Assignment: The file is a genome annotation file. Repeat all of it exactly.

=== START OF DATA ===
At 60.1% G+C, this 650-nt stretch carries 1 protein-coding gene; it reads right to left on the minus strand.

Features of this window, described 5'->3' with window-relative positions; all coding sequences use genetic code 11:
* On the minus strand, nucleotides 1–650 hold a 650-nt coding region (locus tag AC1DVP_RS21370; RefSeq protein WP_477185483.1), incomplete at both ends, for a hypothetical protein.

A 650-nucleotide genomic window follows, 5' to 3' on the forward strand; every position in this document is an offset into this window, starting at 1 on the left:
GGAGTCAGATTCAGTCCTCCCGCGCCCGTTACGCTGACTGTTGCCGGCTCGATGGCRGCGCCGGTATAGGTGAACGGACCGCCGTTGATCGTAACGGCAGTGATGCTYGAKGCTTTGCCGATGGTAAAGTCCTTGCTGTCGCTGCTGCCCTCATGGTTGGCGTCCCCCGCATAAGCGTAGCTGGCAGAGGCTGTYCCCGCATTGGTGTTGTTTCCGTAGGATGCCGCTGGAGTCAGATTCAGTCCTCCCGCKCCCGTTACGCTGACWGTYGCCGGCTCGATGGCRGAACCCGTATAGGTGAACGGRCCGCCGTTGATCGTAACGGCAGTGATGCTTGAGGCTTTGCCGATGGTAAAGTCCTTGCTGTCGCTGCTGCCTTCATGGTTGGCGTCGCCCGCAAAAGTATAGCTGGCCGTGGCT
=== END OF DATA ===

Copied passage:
At 60.1% G+C, this 650-nt stretch carries 1 protein-coding gene; it reads right to left on the minus strand.

Features of this window, described 5'->3' with window-relative positions; all coding sequences use genetic code 11:
* On the minus strand, nucleotides 1–650 hold a 650-nt coding region (locus tag AC1DVP_RS21370; RefSeq protein WP_477185483.1), incomplete at both ends, for a hypothetical protein.

A 650-nucleotide genomic window follows, 5' to 3' on the forward strand; every position in this document is an offset into this window, starting at 1 on the left:
GGAGTCAGATTCAGTCCTCCCGCGCCCGTTACGCTGACTGTTGCCGGCTCGATGGCRGCGCCGGTATAGGTGAACGGACCGCCGTTGATCGTAACGGCAGTGATGCTYGAKGCTTTGCCGATGGTAAAGTCCTTGCTGTCGCTGCTGCCCTCATGGTTGGCGTCCCCCGCATAAGCGTAGCTGGCAGAGGCTGTYCCCGCATTGGTGTTGTTTCCGTAGGATGCCGCTGGAGTCAGATTCAGTCCTCCCGCKCCCGTTACGCTGACWGTYGCCGGCTCGATGGCRGAACCCGTATAGGTGAACGGRCCGCCGTTGATCGTAACGGCAGTGATGCTTGAGGCTTTGCCGATGGTAAAGTCCTTGCTGTCGCTGCTGCCTTCATGGTTGGCGTCGCCCGCAAAAGTATAGCTGGCCGTGGCT